Diversity and population overlap between avian and human Escherichia coli belonging to sequence type 95

Research output: Contribution to journalJournal articleResearchpeer-review

Avian-pathogenic Escherichia coli (APEC) is a subgroup of extraintestinal pathogenic E. coli (ExPEC) presumed to be zoonotic and to represent an external reservoir for extraintestinal infections in humans, including uropathogenic E. coli (UPEC) causing urinary tract infections. Comparative genomics has previously been applied to investigate whether APEC and human ExPEC are distinct entities. Even so, whole-genome-based studies are limited, and large-scale comparisons focused on single sequence types (STs) are not available yet. In this study, comparative genomic analysis was performed on 323 APEC and human ExPEC genomes belonging to sequence type 95 (ST95) to investigate whether APEC and human ExPEC are distinct entities. Our study showed that APEC of ST95 did not constitute a unique ExPEC branch and was genetically diverse. A large genetic overlap between APEC and certain human ExPEC was observed, with APEC located on multiple branches together with closely related human ExPEC, including nearly identical APEC and human ExPEC. These results illustrate that certain ExPEC clones may indeed have the potential to cause infection in both poultry and humans. Previously described ExPEC-associated genes were found to be encoded on ColV plasmids. These virulence-associated plasmids seem to be crucial for ExPEC strains to cause avian colibacillosis and are strongly associated with strains of the mixed APEC/ human ExPEC clusters. The phylogenetic analysis revealed two distinct branches consisting of exclusively closely related human ExPEC which did not carry the virulence-associated plasmids, emphasizing a lower avian virulence potential of human ExPEC in relation to an avian host.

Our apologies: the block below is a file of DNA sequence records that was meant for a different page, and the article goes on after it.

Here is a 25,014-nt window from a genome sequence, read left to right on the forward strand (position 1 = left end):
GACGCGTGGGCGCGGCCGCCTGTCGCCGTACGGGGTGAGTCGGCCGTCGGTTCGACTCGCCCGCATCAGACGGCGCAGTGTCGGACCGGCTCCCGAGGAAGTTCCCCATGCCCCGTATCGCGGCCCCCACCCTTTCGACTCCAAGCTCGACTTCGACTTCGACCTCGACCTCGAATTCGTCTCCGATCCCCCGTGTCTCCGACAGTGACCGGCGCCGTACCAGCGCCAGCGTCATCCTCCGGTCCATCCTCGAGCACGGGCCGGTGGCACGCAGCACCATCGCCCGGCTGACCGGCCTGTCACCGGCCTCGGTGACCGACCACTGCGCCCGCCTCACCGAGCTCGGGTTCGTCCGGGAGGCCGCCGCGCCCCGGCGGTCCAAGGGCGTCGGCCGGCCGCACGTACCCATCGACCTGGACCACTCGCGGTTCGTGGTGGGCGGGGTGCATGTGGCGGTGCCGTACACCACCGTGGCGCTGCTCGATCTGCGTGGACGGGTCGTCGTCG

Original languageEnglish
Article numbere00333-18
Issue number1
Number of pages12
Publication statusPublished - 2019

    Research areas

  • E. coli, Genomics, Pathogenicity, Sequencing, Zoonosis

Number of downloads are based on statistics from Google Scholar and www.ku.dk

No data available

ID: 217112793